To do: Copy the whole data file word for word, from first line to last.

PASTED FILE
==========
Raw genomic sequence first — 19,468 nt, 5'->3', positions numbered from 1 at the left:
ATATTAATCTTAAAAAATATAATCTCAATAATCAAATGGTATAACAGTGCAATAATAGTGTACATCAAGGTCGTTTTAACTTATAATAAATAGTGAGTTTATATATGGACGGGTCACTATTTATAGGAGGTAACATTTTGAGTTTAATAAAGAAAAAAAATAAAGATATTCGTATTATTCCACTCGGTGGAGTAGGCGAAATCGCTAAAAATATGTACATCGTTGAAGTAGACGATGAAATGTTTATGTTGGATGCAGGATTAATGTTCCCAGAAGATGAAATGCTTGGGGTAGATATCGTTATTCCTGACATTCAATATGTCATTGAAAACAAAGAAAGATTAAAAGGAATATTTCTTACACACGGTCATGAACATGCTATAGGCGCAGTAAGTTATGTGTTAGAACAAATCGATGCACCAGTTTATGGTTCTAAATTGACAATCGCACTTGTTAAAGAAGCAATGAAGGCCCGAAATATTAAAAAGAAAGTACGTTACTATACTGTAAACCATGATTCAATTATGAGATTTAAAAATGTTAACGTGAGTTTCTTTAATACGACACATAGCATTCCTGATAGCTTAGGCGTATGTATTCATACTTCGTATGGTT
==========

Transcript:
Raw genomic sequence first — 19,468 nt, 5'->3', positions numbered from 1 at the left:
ATATTAATCTTAAAAAATATAATCTCAATAATCAAATGGTATAACAGTGCAATAATAGTGTACATCAAGGTCGTTTTAACTTATAATAAATAGTGAGTTTATATATGGACGGGTCACTATTTATAGGAGGTAACATTTTGAGTTTAATAAAGAAAAAAAATAAAGATATTCGTATTATTCCACTCGGTGGAGTAGGCGAAATCGCTAAAAATATGTACATCGTTGAAGTAGACGATGAAATGTTTATGTTGGATGCAGGATTAATGTTCCCAGAAGATGAAATGCTTGGGGTAGATATCGTTATTCCTGACATTCAATATGTCATTGAAAACAAAGAAAGATTAAAAGGAATATTTCTTACACACGGTCATGAACATGCTATAGGCGCAGTAAGTTATGTGTTAGAACAAATCGATGCACCAGTTTATGGTTCTAAATTGACAATCGCACTTGTTAAAGAAGCAATGAAGGCCCGAAATATTAAAAAGAAAGTACGTTACTATACTGTAAACCATGATTCAATTATGAGATTTAAAAATGTTAACGTGAGTTTCTTTAATACGACACATAGCATTCCTGATAGCTTAGGCGTATGTATTCATACTTCGTATGGTT